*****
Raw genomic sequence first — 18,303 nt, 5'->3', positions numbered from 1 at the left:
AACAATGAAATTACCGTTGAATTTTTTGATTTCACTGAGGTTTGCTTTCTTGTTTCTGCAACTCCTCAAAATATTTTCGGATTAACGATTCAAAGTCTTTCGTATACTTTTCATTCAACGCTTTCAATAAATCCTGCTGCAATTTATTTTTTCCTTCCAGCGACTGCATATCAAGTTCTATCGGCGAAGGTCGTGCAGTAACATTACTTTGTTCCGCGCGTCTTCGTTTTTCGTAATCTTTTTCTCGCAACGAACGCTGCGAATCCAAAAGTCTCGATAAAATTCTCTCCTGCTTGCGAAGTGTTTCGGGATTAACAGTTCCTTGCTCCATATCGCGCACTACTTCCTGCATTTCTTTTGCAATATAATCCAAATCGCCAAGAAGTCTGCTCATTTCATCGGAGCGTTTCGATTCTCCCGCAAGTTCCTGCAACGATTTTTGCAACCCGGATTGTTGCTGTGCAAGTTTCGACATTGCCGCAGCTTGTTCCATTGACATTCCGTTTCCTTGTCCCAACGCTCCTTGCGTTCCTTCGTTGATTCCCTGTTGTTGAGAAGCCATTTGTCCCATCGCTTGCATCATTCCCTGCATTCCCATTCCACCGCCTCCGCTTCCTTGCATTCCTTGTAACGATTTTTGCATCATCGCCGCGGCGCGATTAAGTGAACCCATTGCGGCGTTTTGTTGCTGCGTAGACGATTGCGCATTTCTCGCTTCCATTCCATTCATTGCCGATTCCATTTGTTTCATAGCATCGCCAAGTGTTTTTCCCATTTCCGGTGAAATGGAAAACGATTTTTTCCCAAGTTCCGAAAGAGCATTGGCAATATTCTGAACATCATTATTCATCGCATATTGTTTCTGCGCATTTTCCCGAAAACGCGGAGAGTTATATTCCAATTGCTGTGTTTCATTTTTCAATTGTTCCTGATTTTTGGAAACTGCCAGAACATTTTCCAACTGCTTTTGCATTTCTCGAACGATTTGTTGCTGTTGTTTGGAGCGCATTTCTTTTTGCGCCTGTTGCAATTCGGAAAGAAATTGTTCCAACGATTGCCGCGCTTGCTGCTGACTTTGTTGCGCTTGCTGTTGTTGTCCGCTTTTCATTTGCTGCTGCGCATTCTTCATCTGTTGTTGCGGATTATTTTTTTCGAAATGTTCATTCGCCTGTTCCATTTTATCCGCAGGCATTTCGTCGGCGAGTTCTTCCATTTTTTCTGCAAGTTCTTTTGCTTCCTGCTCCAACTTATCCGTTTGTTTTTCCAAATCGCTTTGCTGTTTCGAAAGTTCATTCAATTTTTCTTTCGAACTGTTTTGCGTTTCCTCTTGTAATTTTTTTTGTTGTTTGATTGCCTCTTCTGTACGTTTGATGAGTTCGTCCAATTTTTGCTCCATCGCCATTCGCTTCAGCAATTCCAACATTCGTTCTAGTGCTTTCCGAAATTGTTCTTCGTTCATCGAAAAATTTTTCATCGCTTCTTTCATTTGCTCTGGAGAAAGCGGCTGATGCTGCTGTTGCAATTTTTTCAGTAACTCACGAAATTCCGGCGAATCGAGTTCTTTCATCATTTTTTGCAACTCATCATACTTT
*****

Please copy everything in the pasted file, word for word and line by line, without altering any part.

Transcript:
Raw genomic sequence first — 18,303 nt, 5'->3', positions numbered from 1 at the left:
AACAATGAAATTACCGTTGAATTTTTTGATTTCACTGAGGTTTGCTTTCTTGTTTCTGCAACTCCTCAAAATATTTTCGGATTAACGATTCAAAGTCTTTCGTATACTTTTCATTCAACGCTTTCAATAAATCCTGCTGCAATTTATTTTTTCCTTCCAGCGACTGCATATCAAGTTCTATCGGCGAAGGTCGTGCAGTAACATTACTTTGTTCCGCGCGTCTTCGTTTTTCGTAATCTTTTTCTCGCAACGAACGCTGCGAATCCAAAAGTCTCGATAAAATTCTCTCCTGCTTGCGAAGTGTTTCGGGATTAACAGTTCCTTGCTCCATATCGCGCACTACTTCCTGCATTTCTTTTGCAATATAATCCAAATCGCCAAGAAGTCTGCTCATTTCATCGGAGCGTTTCGATTCTCCCGCAAGTTCCTGCAACGATTTTTGCAACCCGGATTGTTGCTGTGCAAGTTTCGACATTGCCGCAGCTTGTTCCATTGACATTCCGTTTCCTTGTCCCAACGCTCCTTGCGTTCCTTCGTTGATTCCCTGTTGTTGAGAAGCCATTTGTCCCATCGCTTGCATCATTCCCTGCATTCCCATTCCACCGCCTCCGCTTCCTTGCATTCCTTGTAACGATTTTTGCATCATCGCCGCGGCGCGATTAAGTGAACCCATTGCGGCGTTTTGTTGCTGCGTAGACGATTGCGCATTTCTCGCTTCCATTCCATTCATTGCCGATTCCATTTGTTTCATAGCATCGCCAAGTGTTTTTCCCATTTCCGGTGAAATGGAAAACGATTTTTTCCCAAGTTCCGAAAGAGCATTGGCAATATTCTGAACATCATTATTCATCGCATATTGTTTCTGCGCATTTTCCCGAAAACGCGGAGAGTTATATTCCAATTGCTGTGTTTCATTTTTCAATTGTTCCTGATTTTTGGAAACTGCCAGAACATTTTCCAACTGCTTTTGCATTTCTCGAACGATTTGTTGCTGTTGTTTGGAGCGCATTTCTTTTTGCGCCTGTTGCAATTCGGAAAGAAATTGTTCCAACGATTGCCGCGCTTGCTGCTGACTTTGTTGCGCTTGCTGTTGTTGTCCGCTTTTCATTTGCTGCTGCGCATTCTTCATCTGTTGTTGCGGATTATTTTTTTCGAAATGTTCATTCGCCTGTTCCATTTTATCCGCAGGCATTTCGTCGGCGAGTTCTTCCATTTTTTCTGCAAGTTCTTTTGCTTCCTGCTCCAACTTATCCGTTTGTTTTTCCAAATCGCTTTGCTGTTTCGAAAGTTCATTCAATTTTTCTTTCGAACTGTTTTGCGTTTCCTCTTGTAATTTTTTTTGTTGTTTGATTGCCTCTTCTGTACGTTTGATGAGTTCGTCCAATTTTTGCTCCATCGCCATTCGCTTCAGCAATTCCAACATTCGTTCTAGTGCTTTCCGAAATTGTTCTTCGTTCATCGAAAAATTTTTCATCGCTTCTTTCATTTGCTCTGGAGAAAGCGGCTGATGCTGCTGTTGCAATTTTTTCAGTAACTCACGAAATTCCGGCGAATCGAGTTCTTTCATCATTTTTTGCAACTCATCATACTTT